Revel In Rivals, Code Red Catch-Up Part 3

Here's a twisted little flick I doubt many appreciate: 1972's Rivals (not to be confused with 1981's Rivals, 2000's Rivals, 2008's Rivals or the dozen or so other listings the IMDB has for the title "Rivals").  This Rivals is another one of those "not quite horror, but definitely horror adjacent flicks.  This is a smart, twisted dramatic thriller for that select audience that liked Julie Darling or the recent Better Watch Out.  It stars child actor Scott Jacoby, and I like to think it forms a dark trilogy with his other films Bad Ronald and The Little Girl Who Lives Down the Lane, just like The Last House On the Left, House On the Edge Of the Park and Hitch Hike make up a disturbing David Hess trilogy.
Jacoby lives with his mom, Joan Hackett (nominated for an Academy Award for Only When I Laugh, but as far as I'm concerned, most memorable in the final, amazing segment of Dead Of Night, Bobby), in New York City.  Everything seems great, he enjoys making movies with his friends and despite being just 10 years-old has stepped into the responsibilities of being "the man of the house."  That position is threatened when Robert Klein starts courting Joan, but she assures him he just has to win her son over.  Well, we've all seen enough Bad Seed variants to know how well that's going to go.  But like I said, this isn't exactly horror.  Don't expect a lot of social workers to be pushed out of windows or nosy neighbors to get slashed with a knife.  This is a more serious, psychological film.  Better Watch Out was all about surprising you with shocking plot twists around each corner and drawing you into the classic, Hitchcock game of "how will the killer get away with his crime?"  Rivals is more about making you ask, "jeez, what is lurking in that kid's mind?"
The performances are top notch and go a long way to carrying this film, particularly Jacoby.  This film's written and directed by Krishna Shah, the man who brought us Hardrock Zombies; but this film couldn't be more different.  It's serious, dramatically compelling and features some weird, creepy imagery.  The fact that it has the scrappy, low budget feel of a first-time filmmaker straight out of film school tackling very adult topics most Hollywood films would be afraid to touch (it's definitely an "only in the 70s" kinda movie) only makes things feel more off-beat and unsettling.  Return Of the Living Dead's James Karen co-stars and it's chock-full of great New York City locations.  The score is very scattershot, sometimes great, sometimes terrible, even bursting out into a nearly full-blown musical number at one point.  Shah seems to be experimenting with every scene, and it mostly works.  I think it's kinda great, but I certainly wouldn't fire it up on a first date.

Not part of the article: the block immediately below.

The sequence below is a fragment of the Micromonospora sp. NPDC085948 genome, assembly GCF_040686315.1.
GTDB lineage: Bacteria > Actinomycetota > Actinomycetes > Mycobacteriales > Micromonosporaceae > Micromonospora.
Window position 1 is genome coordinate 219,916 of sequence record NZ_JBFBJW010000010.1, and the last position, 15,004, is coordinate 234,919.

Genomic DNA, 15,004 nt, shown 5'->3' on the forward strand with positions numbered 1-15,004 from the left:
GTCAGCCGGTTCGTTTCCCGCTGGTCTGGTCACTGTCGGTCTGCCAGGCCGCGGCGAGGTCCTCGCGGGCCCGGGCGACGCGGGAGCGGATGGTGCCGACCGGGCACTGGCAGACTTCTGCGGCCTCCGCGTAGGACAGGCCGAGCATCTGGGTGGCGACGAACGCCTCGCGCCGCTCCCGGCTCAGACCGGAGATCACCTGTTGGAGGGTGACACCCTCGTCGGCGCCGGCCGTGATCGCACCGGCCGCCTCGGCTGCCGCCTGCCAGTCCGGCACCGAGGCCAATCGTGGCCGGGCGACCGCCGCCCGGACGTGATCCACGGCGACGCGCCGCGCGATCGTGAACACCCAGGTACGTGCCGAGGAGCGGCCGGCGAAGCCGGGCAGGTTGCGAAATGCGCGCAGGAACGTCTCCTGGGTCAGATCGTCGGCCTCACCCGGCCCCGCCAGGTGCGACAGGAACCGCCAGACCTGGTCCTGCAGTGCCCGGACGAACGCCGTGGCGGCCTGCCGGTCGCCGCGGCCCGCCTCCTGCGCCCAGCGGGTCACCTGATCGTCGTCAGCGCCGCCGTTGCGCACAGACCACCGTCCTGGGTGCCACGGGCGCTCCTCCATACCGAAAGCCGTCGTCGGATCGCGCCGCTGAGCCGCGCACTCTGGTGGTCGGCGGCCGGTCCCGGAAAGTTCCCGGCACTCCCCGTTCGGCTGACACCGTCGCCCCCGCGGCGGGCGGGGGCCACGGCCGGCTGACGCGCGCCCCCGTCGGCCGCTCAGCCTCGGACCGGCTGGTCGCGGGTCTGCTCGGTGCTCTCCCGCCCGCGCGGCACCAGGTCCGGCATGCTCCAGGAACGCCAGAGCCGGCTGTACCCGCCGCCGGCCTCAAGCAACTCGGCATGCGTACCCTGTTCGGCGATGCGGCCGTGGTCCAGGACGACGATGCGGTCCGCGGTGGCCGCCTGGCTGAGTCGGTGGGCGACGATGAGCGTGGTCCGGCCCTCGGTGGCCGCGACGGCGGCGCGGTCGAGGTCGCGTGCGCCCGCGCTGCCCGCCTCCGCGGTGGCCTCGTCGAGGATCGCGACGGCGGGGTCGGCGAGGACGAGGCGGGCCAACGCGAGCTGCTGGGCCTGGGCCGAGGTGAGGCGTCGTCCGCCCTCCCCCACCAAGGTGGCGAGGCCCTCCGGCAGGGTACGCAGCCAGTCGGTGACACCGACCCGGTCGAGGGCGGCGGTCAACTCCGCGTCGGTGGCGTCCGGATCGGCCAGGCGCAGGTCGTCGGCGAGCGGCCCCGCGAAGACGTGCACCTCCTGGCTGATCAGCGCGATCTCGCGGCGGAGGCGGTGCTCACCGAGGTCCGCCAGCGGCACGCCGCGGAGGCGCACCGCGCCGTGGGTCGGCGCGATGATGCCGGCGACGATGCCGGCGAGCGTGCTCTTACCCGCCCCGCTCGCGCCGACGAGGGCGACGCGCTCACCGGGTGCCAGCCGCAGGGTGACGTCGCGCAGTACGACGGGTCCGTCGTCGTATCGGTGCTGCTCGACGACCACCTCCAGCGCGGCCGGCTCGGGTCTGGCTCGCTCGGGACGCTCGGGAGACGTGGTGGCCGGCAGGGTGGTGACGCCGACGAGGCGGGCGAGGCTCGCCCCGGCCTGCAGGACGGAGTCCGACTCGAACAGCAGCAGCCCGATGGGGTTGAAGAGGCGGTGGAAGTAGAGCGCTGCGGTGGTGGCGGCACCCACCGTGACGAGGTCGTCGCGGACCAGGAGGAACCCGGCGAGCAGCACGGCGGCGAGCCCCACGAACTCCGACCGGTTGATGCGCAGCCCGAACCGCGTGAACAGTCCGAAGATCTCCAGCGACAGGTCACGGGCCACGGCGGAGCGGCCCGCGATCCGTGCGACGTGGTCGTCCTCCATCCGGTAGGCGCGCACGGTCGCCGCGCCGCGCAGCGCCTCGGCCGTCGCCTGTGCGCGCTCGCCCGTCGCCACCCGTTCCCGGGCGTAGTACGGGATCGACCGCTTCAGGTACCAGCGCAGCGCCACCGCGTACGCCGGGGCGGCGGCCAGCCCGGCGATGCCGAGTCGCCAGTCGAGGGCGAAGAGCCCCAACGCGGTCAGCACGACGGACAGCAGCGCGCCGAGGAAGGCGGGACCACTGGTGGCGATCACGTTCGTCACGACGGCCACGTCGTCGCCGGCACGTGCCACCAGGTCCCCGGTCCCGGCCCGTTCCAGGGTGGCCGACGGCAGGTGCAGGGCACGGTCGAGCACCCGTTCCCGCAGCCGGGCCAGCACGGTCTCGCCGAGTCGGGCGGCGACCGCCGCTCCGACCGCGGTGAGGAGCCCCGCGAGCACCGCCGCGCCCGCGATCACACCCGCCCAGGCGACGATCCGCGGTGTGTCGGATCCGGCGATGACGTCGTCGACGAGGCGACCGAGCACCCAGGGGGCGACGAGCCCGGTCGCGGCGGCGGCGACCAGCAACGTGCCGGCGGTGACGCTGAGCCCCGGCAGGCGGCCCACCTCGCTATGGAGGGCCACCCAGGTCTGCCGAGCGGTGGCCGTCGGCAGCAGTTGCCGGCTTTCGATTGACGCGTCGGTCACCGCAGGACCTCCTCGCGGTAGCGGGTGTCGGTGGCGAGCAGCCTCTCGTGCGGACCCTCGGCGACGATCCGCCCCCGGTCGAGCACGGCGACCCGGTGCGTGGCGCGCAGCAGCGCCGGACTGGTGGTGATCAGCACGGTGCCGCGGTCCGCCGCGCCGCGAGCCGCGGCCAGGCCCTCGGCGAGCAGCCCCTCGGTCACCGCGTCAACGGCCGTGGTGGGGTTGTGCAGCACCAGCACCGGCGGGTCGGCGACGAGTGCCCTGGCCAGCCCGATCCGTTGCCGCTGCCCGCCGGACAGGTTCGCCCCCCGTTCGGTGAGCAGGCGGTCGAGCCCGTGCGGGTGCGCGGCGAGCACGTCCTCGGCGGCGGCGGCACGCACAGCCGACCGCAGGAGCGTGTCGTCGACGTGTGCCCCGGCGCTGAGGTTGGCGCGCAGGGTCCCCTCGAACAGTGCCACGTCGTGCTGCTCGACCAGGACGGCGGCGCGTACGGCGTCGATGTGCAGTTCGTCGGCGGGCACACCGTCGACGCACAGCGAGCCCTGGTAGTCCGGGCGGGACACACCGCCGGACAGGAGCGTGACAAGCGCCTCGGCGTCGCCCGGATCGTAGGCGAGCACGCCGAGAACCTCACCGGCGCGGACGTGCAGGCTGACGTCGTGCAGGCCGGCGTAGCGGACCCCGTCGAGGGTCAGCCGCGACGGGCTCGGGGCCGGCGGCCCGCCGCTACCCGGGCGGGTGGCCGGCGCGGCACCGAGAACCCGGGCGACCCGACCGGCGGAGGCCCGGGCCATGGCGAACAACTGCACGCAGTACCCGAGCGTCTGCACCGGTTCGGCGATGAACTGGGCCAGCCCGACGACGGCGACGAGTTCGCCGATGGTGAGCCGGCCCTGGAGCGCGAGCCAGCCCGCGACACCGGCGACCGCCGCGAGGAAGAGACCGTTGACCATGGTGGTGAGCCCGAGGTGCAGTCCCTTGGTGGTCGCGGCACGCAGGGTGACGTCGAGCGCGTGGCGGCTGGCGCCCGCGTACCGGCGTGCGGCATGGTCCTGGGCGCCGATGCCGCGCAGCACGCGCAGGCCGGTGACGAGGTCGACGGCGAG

Unsurprisingly, Rivals hasn't had a lavish history on home video.  I was excited to see Code Red gave it a chance when they released it on DVD in 2010, because I doubt anybody else would've touched it except maybe some cheap budget label throwing it in a box of 50 generic dramas or something.  With Code Red, I knew I was going to get a nice, widescreen presentation taken from original film elements.  And that's great, because this seems to be the only disc of the film available anywhere in the world.
Code Red US 2010 DVD.
The film is presented in anamorphic widescreen at 1.78:1, though there is a little shifting dead space in what would've been the overscan areas.  This seems to be taken from a film print, and seems fairly soft and faded, which is probably down to the original elements.  There's a little print damage, but not much.  I bet a 4k scan of the original negatives would look world different, but this meets reasonable expectations fairly well.  The only real disappointment, as you can see above, is the interlacing problem.  That's a distinct flaw, and it's double- not single-frame, so even casual viewers who don't usually notice interlacing will probably be annoyed, especially whenever the camera pans horizontally.  It makes you pine for an upgrade, but I have a feeling this is one of the DVD titles Code Red has never been able to shift out of its warehouses, which is a shame.
The audio is the original mono, presented with a little hiss and some pops, but nothing you wouldn't expect to hear in sync with this film.  There are no subtitle options of any kind.  This is a very no frills release for Code Red, no bonus trailers or even a menu.  You put the disc in and it starts playing the movie, and hitting the "menu" button does nothing.  But if you let the disc keep playing after the film, you do get the film's original trailer, which I imagine is pretty rare given the film, so that's a nice little treat at least.
Look, I can't express how "not for everybody" this one is, but if you're reading this thinking it sounds like the kind of movie you'd be interested in than, yes, Rivals will probably live up to and even exceed your expectations.  This is very much a cult film, but one with artier and more serious aspirations than most.  You won't find many others like it.

1 comment:

  1. I don't know it it was uncut (back of the box says "Rated R" and approx 103 minutes) but it was almost certainly 1.33:1/FF mono...

    Continental Video (cat #1046) released this in a big box in 1985. They also released Shah's The River Niger (cat #1017) a year earlier.